By Chris Odinaka Nwedo
Politics in Cameroun has been unedifying. It has been painful chronicles of undemocratic political movements. It is chronicles of one political totalitarian been displaced by another more imprudent. In 1982 Paul Biya replaced Ahmadou Ahidjio who had ruled Cameroun for 22years. And just like every other political despot, Biya has been ordering regular presidential elections in Cameroun and winning all unconstitutionally and undemocratically in democratic dispensation. As an expression of a resolve to rule interminably, the totalitarian enticed the Cameroun’s puerile parliament into discarding constitutional term limits in 2008. With the obliteration of term, the country through the parliament endorsed the seizure of Cameroun.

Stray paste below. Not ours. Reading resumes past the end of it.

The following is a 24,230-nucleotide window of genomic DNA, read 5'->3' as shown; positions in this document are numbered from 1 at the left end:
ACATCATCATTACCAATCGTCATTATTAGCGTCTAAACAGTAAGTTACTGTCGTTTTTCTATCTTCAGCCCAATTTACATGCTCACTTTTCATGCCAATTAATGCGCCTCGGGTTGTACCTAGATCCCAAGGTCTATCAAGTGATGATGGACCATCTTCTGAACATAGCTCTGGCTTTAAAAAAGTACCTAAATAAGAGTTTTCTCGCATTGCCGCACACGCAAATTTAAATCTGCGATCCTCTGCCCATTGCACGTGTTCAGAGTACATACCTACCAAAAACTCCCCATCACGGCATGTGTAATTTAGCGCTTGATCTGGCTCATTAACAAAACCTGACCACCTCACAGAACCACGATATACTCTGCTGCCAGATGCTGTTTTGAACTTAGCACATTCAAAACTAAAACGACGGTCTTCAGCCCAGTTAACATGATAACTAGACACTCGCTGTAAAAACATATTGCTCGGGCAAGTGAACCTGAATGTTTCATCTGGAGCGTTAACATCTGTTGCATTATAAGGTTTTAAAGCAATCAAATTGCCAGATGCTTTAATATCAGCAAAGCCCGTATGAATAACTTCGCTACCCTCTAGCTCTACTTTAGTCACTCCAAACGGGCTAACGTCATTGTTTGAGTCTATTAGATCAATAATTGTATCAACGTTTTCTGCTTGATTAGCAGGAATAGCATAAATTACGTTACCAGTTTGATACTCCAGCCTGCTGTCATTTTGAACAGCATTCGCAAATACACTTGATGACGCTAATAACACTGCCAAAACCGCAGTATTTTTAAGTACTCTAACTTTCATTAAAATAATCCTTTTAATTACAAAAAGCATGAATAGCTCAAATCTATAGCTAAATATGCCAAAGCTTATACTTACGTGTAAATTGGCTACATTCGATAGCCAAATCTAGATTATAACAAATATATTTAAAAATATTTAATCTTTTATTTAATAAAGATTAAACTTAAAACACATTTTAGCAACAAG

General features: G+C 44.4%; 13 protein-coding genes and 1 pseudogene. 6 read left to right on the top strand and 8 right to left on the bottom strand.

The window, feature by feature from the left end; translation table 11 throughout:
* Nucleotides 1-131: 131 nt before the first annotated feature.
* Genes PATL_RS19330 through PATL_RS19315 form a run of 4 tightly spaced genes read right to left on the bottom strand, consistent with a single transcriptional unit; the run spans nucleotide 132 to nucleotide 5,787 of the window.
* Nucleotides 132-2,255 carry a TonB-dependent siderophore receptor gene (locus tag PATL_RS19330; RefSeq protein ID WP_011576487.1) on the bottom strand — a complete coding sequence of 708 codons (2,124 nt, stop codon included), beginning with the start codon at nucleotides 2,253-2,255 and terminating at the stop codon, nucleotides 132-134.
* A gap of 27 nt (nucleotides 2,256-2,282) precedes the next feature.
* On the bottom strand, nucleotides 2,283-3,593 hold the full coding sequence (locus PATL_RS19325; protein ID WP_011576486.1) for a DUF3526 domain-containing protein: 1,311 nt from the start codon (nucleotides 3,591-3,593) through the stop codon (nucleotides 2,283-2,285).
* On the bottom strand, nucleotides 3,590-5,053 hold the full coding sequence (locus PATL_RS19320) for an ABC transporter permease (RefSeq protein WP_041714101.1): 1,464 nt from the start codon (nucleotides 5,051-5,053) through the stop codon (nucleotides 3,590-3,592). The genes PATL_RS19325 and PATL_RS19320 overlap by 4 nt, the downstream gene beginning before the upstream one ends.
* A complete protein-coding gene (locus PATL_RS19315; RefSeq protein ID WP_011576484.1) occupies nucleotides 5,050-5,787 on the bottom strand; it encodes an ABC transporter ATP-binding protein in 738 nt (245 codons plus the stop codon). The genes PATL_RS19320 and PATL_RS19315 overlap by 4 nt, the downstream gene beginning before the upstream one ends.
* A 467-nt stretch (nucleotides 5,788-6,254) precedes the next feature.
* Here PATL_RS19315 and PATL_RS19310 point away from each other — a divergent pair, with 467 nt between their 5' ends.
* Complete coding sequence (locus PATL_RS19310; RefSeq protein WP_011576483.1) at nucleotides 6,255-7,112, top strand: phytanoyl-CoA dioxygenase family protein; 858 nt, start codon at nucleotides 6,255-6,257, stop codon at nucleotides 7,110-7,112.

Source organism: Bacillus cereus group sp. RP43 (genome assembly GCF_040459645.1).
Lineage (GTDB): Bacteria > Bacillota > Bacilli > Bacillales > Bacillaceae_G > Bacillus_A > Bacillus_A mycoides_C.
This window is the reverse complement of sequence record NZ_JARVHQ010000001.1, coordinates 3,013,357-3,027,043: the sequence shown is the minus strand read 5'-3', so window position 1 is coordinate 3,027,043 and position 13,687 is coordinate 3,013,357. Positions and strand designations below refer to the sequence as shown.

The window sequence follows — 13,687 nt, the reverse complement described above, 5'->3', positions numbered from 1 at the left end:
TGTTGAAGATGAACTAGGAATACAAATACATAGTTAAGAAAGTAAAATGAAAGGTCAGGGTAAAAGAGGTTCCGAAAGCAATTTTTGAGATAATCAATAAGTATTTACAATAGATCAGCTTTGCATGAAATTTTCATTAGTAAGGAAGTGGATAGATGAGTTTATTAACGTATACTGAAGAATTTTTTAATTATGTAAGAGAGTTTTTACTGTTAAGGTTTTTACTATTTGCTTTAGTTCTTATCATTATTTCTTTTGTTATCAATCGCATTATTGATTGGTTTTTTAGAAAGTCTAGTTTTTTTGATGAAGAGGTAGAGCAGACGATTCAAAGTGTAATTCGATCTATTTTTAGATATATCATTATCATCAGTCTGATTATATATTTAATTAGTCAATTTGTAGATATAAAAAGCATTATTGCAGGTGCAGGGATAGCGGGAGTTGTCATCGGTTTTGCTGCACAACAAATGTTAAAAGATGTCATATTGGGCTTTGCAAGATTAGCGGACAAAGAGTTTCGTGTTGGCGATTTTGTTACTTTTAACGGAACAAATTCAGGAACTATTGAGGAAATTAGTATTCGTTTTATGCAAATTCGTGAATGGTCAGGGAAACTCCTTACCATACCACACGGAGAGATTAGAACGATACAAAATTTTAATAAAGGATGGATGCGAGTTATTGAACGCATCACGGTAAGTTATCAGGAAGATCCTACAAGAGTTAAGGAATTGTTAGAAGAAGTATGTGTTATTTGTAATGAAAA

Consequently, no political reform will be possible in the country accept the ones compatible with the enduring political ambition of the dictator. Biya’s fraudulent victories in elections are facilitated by key state institutions and guaranteed by the State’s Security Forces. The Security Forces are prioritizing the protection of questionable political ambitions of Biya than the country and the citizens. “State Security Forces have been accused of a host of heinous acts, including the killing of as many as 100 protesters in 2009 and the use of violence, arbitrary arrests and unlawful detentions to prevent opposition political activists from holding meetings. In 2008, Biya had the constitution changed, and immunity clause was inserted into the constitution to prevent him from prosecution after leaving office. His ruling party had parliament remove the ability of the electoral body to announce election results…27 “Now analysts say the country faces further turmoil if Biya, Africa’s oldest president who will be 92 when the new term ends, does not start preparing Cameroon for life without him after decades in power.28